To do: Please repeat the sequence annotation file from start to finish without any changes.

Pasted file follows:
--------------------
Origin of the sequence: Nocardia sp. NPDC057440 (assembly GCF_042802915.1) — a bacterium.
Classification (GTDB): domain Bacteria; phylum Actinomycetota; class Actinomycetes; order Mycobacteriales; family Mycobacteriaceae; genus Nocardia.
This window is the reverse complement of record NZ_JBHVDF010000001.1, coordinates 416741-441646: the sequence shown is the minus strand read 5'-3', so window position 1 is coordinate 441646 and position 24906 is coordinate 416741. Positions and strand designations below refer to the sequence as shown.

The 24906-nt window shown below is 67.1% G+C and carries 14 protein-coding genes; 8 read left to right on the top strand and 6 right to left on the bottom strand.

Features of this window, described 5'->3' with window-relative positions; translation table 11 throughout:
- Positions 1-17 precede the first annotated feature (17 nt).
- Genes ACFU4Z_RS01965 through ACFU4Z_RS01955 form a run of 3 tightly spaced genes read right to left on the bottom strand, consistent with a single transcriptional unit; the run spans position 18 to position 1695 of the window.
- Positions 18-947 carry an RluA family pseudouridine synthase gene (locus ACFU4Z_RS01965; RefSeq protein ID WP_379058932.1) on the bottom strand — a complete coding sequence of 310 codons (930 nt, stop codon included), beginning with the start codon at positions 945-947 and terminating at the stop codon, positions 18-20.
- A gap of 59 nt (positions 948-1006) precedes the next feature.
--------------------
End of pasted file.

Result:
Origin of the sequence: Nocardia sp. NPDC057440 (assembly GCF_042802915.1) — a bacterium.
Classification (GTDB): domain Bacteria; phylum Actinomycetota; class Actinomycetes; order Mycobacteriales; family Mycobacteriaceae; genus Nocardia.
This window is the reverse complement of record NZ_JBHVDF010000001.1, coordinates 416741-441646: the sequence shown is the minus strand read 5'-3', so window position 1 is coordinate 441646 and position 24906 is coordinate 416741. Positions and strand designations below refer to the sequence as shown.

The 24906-nt window shown below is 67.1% G+C and carries 14 protein-coding genes; 8 read left to right on the top strand and 6 right to left on the bottom strand.

Features of this window, described 5'->3' with window-relative positions; translation table 11 throughout:
- Positions 1-17 precede the first annotated feature (17 nt).
- Genes ACFU4Z_RS01965 through ACFU4Z_RS01955 form a run of 3 tightly spaced genes read right to left on the bottom strand, consistent with a single transcriptional unit; the run spans position 18 to position 1695 of the window.
- Positions 18-947 carry an RluA family pseudouridine synthase gene (locus ACFU4Z_RS01965; RefSeq protein ID WP_379058932.1) on the bottom strand — a complete coding sequence of 310 codons (930 nt, stop codon included), beginning with the start codon at positions 945-947 and terminating at the stop codon, positions 18-20.
- A gap of 59 nt (positions 948-1006) precedes the next feature.